But the question has a still deeper core: What are the objectives of the People’s Republic of Donbass/Lugansk and of the people who sympathize with them in other parts of Ukraine — even in Kiev and in the west of the country, even if this sympathy is now repressed by the nationalist forces currently prevailing there? This mass sentiment means, in a nutshell — even though there is not a clear consciousness among all “pro-Russian,” “separatist” or simply only anti-oligarchic forces — the following: the demand for self-determination against foreign rule and exploitation by the oligarchic and now even Western-backed capital, the demand for administrative structures and life decisions more like those made in a republic of Soviets. In short, it means an emergence — coming out of spontaneity — of a radical anti-oligarchic, anti-capitalist approach with strong historic ties to socialist traditions.

It was not by accident that recently tens of thousands of steelworkers marched in Donetsk with demands for nationalization of large businesses by the city. Such demonstrations are just the tip of the iceberg.

If Poroshenko, on behalf of a centralization of state power, can wage war against this movement, whose basic goals are self-determination, regional self-government and federalization of the country, then that is a clear counterinsurgency, supported by [the Kiev regime’s] Western supporters and financiers, in order to stamp out the anti-capitalist sparks which lie in these separatist impulses.

And if Vladimir Putin in turn denies support to the Donetsk and Lugansk separatists, it is because the new Russian ruling class does not want to allow these revolutionary sparks into Russia, no matter how weak they may be.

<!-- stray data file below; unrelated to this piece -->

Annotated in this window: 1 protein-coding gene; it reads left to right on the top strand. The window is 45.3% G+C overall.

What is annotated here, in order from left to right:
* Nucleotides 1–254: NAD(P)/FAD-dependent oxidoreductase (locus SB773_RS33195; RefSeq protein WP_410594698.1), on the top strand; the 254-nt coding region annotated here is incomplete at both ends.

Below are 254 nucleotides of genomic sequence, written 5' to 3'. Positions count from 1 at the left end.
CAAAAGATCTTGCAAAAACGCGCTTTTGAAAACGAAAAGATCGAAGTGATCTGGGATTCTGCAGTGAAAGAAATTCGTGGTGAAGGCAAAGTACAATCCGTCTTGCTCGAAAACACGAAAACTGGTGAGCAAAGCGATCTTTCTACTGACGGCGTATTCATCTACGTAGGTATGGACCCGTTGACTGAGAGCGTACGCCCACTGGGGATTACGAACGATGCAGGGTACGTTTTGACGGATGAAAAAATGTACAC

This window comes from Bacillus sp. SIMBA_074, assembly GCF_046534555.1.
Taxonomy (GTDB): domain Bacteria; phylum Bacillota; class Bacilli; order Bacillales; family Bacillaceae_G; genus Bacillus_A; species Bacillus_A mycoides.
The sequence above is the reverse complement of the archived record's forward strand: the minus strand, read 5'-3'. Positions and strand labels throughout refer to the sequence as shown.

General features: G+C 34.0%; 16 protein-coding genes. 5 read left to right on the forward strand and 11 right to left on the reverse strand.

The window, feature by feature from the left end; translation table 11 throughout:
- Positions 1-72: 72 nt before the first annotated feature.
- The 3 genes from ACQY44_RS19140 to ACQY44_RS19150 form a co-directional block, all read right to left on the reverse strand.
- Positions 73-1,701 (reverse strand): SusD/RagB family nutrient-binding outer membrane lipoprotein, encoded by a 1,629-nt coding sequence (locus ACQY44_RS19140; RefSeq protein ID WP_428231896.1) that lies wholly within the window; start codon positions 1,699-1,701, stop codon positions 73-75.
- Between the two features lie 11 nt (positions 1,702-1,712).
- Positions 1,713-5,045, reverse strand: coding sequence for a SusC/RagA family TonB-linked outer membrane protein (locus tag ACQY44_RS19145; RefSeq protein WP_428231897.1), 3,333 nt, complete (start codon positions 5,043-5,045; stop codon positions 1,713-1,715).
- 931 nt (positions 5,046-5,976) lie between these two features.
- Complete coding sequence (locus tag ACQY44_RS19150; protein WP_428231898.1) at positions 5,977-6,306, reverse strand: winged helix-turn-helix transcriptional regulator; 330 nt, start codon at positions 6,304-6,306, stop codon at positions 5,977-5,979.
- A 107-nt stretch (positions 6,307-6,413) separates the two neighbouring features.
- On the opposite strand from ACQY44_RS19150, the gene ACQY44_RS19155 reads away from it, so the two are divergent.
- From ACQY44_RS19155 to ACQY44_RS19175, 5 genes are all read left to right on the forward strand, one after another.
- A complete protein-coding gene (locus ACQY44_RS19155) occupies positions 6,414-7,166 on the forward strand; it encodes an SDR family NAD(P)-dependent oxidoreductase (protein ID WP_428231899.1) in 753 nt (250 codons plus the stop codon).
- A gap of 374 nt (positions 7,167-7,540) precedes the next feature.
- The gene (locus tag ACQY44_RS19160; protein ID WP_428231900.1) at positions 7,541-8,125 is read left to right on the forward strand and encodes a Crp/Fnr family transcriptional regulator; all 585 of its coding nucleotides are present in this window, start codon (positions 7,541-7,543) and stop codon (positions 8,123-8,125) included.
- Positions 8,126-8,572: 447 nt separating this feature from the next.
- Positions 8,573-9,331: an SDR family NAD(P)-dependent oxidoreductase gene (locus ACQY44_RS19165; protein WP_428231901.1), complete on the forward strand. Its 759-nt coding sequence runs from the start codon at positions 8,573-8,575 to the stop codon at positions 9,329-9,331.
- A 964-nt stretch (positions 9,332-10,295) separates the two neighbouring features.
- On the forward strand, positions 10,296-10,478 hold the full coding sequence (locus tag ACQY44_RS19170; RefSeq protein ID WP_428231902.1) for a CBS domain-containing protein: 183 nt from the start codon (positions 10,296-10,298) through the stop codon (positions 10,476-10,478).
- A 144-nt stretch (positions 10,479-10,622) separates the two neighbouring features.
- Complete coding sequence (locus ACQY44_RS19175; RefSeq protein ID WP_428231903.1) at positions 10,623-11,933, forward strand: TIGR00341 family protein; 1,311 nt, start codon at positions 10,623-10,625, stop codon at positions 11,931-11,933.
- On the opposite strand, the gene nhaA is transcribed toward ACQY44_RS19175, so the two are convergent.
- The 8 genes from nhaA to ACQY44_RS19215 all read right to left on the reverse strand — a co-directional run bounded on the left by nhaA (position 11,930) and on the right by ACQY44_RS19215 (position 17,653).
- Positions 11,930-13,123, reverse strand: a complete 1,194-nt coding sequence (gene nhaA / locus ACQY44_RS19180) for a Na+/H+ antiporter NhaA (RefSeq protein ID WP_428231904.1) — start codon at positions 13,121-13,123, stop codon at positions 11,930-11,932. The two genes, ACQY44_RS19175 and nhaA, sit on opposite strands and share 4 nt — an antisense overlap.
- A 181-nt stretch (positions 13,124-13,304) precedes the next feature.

It is basically understood that behind the Ukrainian conflict is the demand for self-determination of the people as a fundamental human right on one side and the will of the ruling elites to subordinate this right to the profit interests of big business on the other. This confrontation, which is on the order of the day globally, will be fought now in an exemplary way in Ukraine. Of course the motives do not show up in ideological purity and not all participants are equally aware of them, but instead they are muddled, unclear, contradictory, even adventurous here and there when there is plundering and there are anti-social or asocial motives. But when did a revolution ever have a plan that all would accept in the same way? The ruling forces, on the other hand, are united on one thing, which is that these positions must not be allowed to rise. This attitude also holds for post-socialist Russia and its ruling stratum.

There is still much to discuss, especially to see how the conflict will now be conducted. Will the revolutionary impulse simply be cut down mercilessly? Will it through divisions be co-opted and neutralized? Or will it be reflected in real changes in conditions? Whichever way it goes — the impulses from this still open situation, the social reality of Russia, of Europe and the reality that generally characterizes today’s world order — in today’s Ukraine is the arena where the three crucial transformation lines of today’s world meet and overlap.

One is the process of overcoming post-Soviet trauma from which new social forms of association are being sought. Another is the catch-up nationalization*, superimposed on this social process. And third is the shift from a unipolar to a multipolar world, which expresses itself in the conflict of integration with the EU on one hand and with the Eurasian Union on the other, between the Atlantic Alliance and the Asian Alliance. As part of Europe and Asia at the same time, Russia plays a crucial role.

Note: Poroshenko is the billionaire oligarch who was recently elected president of the pro-West regime in Kiev and who has directed the military onslaught on the Donbass region in southeast Ukraine.

*By “catch-up nationalization,” Ehlers means the attempt to accelerate technological development to equal that in the developed imperialist countries.